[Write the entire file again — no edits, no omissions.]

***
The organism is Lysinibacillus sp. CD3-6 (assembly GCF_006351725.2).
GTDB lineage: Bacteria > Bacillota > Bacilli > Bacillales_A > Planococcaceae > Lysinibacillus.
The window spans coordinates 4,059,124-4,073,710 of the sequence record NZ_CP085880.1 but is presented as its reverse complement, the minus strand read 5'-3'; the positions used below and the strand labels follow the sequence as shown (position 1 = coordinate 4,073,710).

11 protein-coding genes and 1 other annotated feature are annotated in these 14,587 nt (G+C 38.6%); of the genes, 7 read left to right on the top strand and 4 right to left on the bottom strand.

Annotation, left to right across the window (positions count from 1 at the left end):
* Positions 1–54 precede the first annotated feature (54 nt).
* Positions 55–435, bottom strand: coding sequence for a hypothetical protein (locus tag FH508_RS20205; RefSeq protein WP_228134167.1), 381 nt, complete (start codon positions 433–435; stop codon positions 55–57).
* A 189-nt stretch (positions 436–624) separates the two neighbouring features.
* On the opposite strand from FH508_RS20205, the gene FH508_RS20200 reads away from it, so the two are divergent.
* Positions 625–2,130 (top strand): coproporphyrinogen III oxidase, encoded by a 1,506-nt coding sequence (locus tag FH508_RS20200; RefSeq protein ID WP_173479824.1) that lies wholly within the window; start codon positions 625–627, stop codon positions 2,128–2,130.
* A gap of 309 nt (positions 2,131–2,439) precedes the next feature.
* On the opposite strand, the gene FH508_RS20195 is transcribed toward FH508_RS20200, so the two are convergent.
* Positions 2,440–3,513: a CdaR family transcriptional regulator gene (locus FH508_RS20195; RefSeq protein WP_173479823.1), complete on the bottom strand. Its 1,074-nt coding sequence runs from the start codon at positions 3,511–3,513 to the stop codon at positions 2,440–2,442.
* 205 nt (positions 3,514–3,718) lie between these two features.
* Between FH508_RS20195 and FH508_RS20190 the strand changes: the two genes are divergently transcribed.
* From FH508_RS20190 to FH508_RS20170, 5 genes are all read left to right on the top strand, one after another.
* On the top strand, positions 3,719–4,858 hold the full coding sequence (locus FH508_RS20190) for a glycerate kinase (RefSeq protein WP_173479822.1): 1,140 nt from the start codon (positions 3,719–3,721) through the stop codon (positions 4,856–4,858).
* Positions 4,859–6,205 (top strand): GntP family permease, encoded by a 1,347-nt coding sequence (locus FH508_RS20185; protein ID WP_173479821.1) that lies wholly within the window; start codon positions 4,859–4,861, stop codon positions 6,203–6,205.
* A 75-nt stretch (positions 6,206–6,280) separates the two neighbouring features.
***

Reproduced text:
The organism is Lysinibacillus sp. CD3-6 (assembly GCF_006351725.2).
GTDB lineage: Bacteria > Bacillota > Bacilli > Bacillales_A > Planococcaceae > Lysinibacillus.
The window spans coordinates 4,059,124-4,073,710 of the sequence record NZ_CP085880.1 but is presented as its reverse complement, the minus strand read 5'-3'; the positions used below and the strand labels follow the sequence as shown (position 1 = coordinate 4,073,710).

11 protein-coding genes and 1 other annotated feature are annotated in these 14,587 nt (G+C 38.6%); of the genes, 7 read left to right on the top strand and 4 right to left on the bottom strand.

Annotation, left to right across the window (positions count from 1 at the left end):
* Positions 1–54 precede the first annotated feature (54 nt).
* Positions 55–435, bottom strand: coding sequence for a hypothetical protein (locus tag FH508_RS20205; RefSeq protein WP_228134167.1), 381 nt, complete (start codon positions 433–435; stop codon positions 55–57).
* A 189-nt stretch (positions 436–624) separates the two neighbouring features.
* On the opposite strand from FH508_RS20205, the gene FH508_RS20200 reads away from it, so the two are divergent.
* Positions 625–2,130 (top strand): coproporphyrinogen III oxidase, encoded by a 1,506-nt coding sequence (locus tag FH508_RS20200; RefSeq protein ID WP_173479824.1) that lies wholly within the window; start codon positions 625–627, stop codon positions 2,128–2,130.
* A gap of 309 nt (positions 2,131–2,439) precedes the next feature.
* On the opposite strand, the gene FH508_RS20195 is transcribed toward FH508_RS20200, so the two are convergent.
* Positions 2,440–3,513: a CdaR family transcriptional regulator gene (locus FH508_RS20195; RefSeq protein WP_173479823.1), complete on the bottom strand. Its 1,074-nt coding sequence runs from the start codon at positions 3,511–3,513 to the stop codon at positions 2,440–2,442.
* 205 nt (positions 3,514–3,718) lie between these two features.
* Between FH508_RS20195 and FH508_RS20190 the strand changes: the two genes are divergently transcribed.
* From FH508_RS20190 to FH508_RS20170, 5 genes are all read left to right on the top strand, one after another.
* On the top strand, positions 3,719–4,858 hold the full coding sequence (locus FH508_RS20190) for a glycerate kinase (RefSeq protein WP_173479822.1): 1,140 nt from the start codon (positions 3,719–3,721) through the stop codon (positions 4,856–4,858).
* Positions 4,859–6,205 (top strand): GntP family permease, encoded by a 1,347-nt coding sequence (locus FH508_RS20185; protein ID WP_173479821.1) that lies wholly within the window; start codon positions 4,859–4,861, stop codon positions 6,203–6,205.
* A 75-nt stretch (positions 6,206–6,280) separates the two neighbouring features.